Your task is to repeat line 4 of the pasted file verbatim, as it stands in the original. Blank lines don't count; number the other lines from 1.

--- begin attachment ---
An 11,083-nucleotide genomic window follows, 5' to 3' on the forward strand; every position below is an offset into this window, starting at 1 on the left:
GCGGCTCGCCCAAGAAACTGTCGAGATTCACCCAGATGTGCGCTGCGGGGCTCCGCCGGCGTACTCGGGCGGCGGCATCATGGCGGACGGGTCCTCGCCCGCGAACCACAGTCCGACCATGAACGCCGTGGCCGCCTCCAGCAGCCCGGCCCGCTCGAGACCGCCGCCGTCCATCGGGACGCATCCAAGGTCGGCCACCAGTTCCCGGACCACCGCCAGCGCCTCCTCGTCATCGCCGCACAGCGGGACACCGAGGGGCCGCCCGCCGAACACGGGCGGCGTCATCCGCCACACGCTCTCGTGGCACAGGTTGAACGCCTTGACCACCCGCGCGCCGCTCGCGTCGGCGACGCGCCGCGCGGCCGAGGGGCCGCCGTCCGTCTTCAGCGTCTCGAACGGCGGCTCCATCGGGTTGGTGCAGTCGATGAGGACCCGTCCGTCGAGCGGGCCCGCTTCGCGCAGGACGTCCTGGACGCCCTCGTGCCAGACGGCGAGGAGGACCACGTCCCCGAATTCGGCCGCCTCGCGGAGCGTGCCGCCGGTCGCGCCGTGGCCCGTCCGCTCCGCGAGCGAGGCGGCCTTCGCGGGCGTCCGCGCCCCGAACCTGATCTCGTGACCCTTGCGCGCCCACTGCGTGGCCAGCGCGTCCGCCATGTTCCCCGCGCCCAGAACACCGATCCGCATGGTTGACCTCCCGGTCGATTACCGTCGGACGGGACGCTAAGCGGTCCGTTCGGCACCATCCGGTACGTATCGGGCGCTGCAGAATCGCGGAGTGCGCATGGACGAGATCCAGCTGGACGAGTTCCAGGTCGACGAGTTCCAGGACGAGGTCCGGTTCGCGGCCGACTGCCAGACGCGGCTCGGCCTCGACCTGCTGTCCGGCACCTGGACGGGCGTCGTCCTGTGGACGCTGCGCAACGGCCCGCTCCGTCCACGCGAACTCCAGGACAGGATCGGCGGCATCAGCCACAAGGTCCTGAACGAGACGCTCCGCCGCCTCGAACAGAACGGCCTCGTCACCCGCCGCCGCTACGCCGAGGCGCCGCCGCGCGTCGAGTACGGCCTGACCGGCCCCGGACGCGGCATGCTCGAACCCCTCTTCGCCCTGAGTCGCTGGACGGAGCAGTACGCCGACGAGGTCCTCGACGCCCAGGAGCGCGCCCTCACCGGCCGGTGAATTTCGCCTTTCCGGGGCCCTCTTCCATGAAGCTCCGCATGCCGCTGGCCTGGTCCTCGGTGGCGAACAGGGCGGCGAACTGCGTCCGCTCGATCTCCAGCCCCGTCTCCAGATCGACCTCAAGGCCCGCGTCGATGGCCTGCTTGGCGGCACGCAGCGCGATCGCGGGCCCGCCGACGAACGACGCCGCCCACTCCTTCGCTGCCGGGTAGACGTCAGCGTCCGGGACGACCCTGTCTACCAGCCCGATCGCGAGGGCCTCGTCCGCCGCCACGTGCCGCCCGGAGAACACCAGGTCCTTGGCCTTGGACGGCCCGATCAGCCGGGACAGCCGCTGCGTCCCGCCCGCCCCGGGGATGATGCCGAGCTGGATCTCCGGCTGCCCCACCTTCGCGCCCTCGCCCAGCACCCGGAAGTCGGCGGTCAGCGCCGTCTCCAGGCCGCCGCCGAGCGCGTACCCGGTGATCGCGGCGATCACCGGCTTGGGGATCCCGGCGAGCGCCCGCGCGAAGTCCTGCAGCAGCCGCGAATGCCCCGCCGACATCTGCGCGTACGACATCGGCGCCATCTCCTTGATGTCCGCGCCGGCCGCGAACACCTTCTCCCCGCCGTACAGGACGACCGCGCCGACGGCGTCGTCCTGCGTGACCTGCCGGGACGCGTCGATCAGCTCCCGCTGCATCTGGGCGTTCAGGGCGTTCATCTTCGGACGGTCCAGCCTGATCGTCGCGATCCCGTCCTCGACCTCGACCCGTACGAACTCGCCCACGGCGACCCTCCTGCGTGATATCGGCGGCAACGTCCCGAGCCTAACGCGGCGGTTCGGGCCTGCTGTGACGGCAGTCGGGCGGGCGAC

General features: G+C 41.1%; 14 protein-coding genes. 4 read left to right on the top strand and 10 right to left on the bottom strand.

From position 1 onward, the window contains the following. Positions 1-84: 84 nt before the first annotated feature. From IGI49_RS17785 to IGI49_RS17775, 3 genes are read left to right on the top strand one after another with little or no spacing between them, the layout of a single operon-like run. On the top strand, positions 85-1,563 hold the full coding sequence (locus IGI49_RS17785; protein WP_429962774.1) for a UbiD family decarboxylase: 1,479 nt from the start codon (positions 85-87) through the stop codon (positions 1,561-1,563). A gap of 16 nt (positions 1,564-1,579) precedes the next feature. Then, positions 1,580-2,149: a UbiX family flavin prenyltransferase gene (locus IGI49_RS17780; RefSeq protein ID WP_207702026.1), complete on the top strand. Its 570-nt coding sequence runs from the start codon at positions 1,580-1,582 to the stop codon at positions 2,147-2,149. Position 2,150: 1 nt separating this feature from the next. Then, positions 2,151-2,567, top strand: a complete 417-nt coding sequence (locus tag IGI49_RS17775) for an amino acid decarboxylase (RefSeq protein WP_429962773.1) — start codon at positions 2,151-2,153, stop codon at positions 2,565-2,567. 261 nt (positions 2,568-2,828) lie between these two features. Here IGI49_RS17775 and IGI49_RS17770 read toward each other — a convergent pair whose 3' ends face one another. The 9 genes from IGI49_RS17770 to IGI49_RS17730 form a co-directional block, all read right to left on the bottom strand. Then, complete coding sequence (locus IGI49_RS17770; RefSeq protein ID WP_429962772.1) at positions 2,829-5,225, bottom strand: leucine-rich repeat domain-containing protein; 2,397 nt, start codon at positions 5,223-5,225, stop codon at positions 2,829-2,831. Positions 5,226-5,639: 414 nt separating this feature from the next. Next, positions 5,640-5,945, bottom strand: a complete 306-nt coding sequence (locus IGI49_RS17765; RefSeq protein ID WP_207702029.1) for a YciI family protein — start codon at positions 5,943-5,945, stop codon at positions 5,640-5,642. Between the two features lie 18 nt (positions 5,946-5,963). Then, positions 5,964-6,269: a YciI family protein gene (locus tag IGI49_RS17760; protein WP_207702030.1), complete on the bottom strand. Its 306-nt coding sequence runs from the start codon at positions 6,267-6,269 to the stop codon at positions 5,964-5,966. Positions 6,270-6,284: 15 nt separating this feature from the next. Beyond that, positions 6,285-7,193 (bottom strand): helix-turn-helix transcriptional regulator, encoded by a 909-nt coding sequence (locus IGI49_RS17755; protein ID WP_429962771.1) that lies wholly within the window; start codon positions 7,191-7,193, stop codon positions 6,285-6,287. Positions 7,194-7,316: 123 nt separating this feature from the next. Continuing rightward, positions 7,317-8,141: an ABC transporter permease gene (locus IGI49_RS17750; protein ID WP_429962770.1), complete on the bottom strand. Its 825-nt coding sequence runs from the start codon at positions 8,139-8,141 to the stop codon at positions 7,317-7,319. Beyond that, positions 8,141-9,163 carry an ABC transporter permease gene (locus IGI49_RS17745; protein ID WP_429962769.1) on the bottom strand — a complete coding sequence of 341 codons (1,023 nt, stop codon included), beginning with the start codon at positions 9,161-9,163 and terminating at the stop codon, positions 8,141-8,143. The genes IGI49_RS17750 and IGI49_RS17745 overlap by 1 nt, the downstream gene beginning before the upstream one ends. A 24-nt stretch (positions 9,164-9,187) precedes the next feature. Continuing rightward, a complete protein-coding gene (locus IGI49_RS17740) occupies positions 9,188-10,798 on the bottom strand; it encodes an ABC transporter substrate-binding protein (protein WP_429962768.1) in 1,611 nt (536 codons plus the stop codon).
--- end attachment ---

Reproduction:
From position 1 onward, the window contains the following. Positions 1-84: 84 nt before the first annotated feature. From IGI49_RS17785 to IGI49_RS17775, 3 genes are read left to right on the top strand one after another with little or no spacing between them, the layout of a single operon-like run. On the top strand, positions 85-1,563 hold the full coding sequence (locus IGI49_RS17785; protein WP_429962774.1) for a UbiD family decarboxylase: 1,479 nt from the start codon (positions 85-87) through the stop codon (positions 1,561-1,563). A gap of 16 nt (positions 1,564-1,579) precedes the next feature. Then, positions 1,580-2,149: a UbiX family flavin prenyltransferase gene (locus IGI49_RS17780; RefSeq protein ID WP_207702026.1), complete on the top strand. Its 570-nt coding sequence runs from the start codon at positions 1,580-1,582 to the stop codon at positions 2,147-2,149. Position 2,150: 1 nt separating this feature from the next. Then, positions 2,151-2,567, top strand: a complete 417-nt coding sequence (locus tag IGI49_RS17775) for an amino acid decarboxylase (RefSeq protein WP_429962773.1) — start codon at positions 2,151-2,153, stop codon at positions 2,565-2,567. 261 nt (positions 2,568-2,828) lie between these two features. Here IGI49_RS17775 and IGI49_RS17770 read toward each other — a convergent pair whose 3' ends face one another. The 9 genes from IGI49_RS17770 to IGI49_RS17730 form a co-directional block, all read right to left on the bottom strand. Then, complete coding sequence (locus IGI49_RS17770; RefSeq protein ID WP_429962772.1) at positions 2,829-5,225, bottom strand: leucine-rich repeat domain-containing protein; 2,397 nt, start codon at positions 5,223-5,225, stop codon at positions 2,829-2,831. Positions 5,226-5,639: 414 nt separating this feature from the next. Next, positions 5,640-5,945, bottom strand: a complete 306-nt coding sequence (locus IGI49_RS17765; RefSeq protein ID WP_207702029.1) for a YciI family protein — start codon at positions 5,943-5,945, stop codon at positions 5,640-5,642. Between the two features lie 18 nt (positions 5,946-5,963). Then, positions 5,964-6,269: a YciI family protein gene (locus tag IGI49_RS17760; protein WP_207702030.1), complete on the bottom strand. Its 306-nt coding sequence runs from the start codon at positions 6,267-6,269 to the stop codon at positions 5,964-5,966. Positions 6,270-6,284: 15 nt separating this feature from the next. Beyond that, positions 6,285-7,193 (bottom strand): helix-turn-helix transcriptional regulator, encoded by a 909-nt coding sequence (locus IGI49_RS17755; protein ID WP_429962771.1) that lies wholly within the window; start codon positions 7,191-7,193, stop codon positions 6,285-6,287. Positions 7,194-7,316: 123 nt separating this feature from the next. Continuing rightward, positions 7,317-8,141: an ABC transporter permease gene (locus IGI49_RS17750; protein ID WP_429962770.1), complete on the bottom strand. Its 825-nt coding sequence runs from the start codon at positions 8,139-8,141 to the stop codon at positions 7,317-7,319. Beyond that, positions 8,141-9,163 carry an ABC transporter permease gene (locus IGI49_RS17745; protein ID WP_429962769.1) on the bottom strand — a complete coding sequence of 341 codons (1,023 nt, stop codon included), beginning with the start codon at positions 9,161-9,163 and terminating at the stop codon, positions 8,141-8,143. The genes IGI49_RS17750 and IGI49_RS17745 overlap by 1 nt, the downstream gene beginning before the upstream one ends. A 24-nt stretch (positions 9,164-9,187) precedes the next feature. Continuing rightward, a complete protein-coding gene (locus IGI49_RS17740) occupies positions 9,188-10,798 on the bottom strand; it encodes an ABC transporter substrate-binding protein (protein WP_429962768.1) in 1,611 nt (536 codons plus the stop codon).